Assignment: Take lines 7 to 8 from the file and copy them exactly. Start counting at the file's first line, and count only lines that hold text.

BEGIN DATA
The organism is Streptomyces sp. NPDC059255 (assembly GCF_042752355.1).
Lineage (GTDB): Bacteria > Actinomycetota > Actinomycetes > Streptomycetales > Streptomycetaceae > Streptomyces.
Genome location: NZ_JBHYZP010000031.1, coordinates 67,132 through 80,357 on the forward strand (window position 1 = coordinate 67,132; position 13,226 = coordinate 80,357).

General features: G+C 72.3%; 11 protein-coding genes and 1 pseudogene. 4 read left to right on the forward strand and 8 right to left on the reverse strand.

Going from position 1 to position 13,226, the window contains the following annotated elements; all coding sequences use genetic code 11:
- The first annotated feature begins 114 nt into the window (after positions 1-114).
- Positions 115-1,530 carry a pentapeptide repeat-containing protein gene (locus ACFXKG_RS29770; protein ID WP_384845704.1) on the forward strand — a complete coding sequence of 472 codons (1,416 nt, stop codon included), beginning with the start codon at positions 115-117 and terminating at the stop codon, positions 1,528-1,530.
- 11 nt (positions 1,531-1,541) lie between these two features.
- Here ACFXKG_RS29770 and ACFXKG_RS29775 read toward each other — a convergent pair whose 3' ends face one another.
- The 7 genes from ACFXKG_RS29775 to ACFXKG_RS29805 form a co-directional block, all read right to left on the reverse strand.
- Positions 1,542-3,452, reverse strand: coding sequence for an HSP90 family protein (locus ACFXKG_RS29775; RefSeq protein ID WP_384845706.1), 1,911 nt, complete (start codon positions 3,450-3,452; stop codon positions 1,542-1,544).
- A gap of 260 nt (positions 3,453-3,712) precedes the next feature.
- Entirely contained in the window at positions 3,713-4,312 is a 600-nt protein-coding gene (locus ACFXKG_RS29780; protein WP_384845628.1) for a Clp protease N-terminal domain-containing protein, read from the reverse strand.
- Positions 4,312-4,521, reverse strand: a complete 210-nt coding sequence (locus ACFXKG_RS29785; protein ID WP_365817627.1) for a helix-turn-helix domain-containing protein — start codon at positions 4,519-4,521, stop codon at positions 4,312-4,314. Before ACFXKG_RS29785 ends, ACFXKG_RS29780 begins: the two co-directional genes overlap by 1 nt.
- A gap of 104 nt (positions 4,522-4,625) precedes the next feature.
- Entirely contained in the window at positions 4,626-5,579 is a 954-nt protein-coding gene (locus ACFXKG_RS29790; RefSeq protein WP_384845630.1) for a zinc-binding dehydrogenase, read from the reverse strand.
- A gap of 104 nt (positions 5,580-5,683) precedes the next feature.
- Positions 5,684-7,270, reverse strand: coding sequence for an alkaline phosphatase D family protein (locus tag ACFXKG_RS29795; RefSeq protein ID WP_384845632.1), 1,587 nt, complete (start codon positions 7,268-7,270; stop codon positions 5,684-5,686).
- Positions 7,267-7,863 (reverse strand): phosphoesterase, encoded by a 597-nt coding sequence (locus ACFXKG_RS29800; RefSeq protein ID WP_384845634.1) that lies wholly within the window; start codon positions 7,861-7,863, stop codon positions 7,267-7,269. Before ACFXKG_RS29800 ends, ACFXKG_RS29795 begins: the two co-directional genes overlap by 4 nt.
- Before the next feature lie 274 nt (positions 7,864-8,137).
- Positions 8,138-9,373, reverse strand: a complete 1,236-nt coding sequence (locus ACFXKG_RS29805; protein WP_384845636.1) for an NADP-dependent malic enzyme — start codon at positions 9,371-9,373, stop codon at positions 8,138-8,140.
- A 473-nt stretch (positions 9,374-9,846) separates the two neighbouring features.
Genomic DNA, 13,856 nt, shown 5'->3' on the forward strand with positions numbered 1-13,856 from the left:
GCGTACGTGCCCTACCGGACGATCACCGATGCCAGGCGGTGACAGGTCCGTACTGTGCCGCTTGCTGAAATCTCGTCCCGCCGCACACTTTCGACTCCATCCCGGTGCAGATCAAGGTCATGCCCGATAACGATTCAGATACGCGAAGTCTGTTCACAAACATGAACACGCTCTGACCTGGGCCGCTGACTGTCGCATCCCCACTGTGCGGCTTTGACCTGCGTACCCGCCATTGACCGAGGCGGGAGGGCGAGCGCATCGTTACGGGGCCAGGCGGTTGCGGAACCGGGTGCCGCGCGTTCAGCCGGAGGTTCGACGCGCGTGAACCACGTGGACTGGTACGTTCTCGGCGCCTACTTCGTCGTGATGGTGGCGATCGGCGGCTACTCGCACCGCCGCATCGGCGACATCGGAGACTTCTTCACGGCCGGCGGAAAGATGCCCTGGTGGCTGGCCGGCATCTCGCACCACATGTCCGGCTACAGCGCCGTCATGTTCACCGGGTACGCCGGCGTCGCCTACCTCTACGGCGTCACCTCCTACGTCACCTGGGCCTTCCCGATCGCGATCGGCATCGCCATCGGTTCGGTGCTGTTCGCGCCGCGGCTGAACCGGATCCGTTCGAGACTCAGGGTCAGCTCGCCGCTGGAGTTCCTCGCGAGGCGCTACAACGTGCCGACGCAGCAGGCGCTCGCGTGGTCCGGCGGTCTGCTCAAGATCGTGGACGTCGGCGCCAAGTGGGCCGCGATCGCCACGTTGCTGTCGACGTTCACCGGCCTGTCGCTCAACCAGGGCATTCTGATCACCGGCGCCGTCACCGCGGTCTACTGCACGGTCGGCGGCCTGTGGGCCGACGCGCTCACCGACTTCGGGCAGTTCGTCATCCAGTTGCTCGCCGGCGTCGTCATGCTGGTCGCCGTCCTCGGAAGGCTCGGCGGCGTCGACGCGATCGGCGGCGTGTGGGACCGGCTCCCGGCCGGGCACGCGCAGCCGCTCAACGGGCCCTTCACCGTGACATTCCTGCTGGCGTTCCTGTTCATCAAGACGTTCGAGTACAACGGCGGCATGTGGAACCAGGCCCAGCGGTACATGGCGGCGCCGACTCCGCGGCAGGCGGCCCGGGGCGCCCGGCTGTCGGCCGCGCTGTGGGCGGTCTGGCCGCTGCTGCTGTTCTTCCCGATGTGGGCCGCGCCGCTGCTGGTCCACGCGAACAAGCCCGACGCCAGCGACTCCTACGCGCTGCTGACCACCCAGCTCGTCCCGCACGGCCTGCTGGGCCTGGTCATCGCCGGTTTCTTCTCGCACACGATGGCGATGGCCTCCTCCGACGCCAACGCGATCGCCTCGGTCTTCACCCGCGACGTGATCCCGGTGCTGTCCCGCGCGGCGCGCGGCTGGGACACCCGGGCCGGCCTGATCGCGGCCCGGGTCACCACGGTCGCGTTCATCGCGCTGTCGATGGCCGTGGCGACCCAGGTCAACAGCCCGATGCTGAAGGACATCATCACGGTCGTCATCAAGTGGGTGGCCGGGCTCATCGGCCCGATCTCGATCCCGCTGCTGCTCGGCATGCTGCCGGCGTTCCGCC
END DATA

- Positions 115-1,530 carry a pentapeptide repeat-containing protein gene (locus ACFXKG_RS29770; protein ID WP_384845704.1) on the forward strand — a complete coding sequence of 472 codons (1,416 nt, stop codon included), beginning with the start codon at positions 115-117 and terminating at the stop codon, positions 1,528-1,530.
- 11 nt (positions 1,531-1,541) lie between these two features.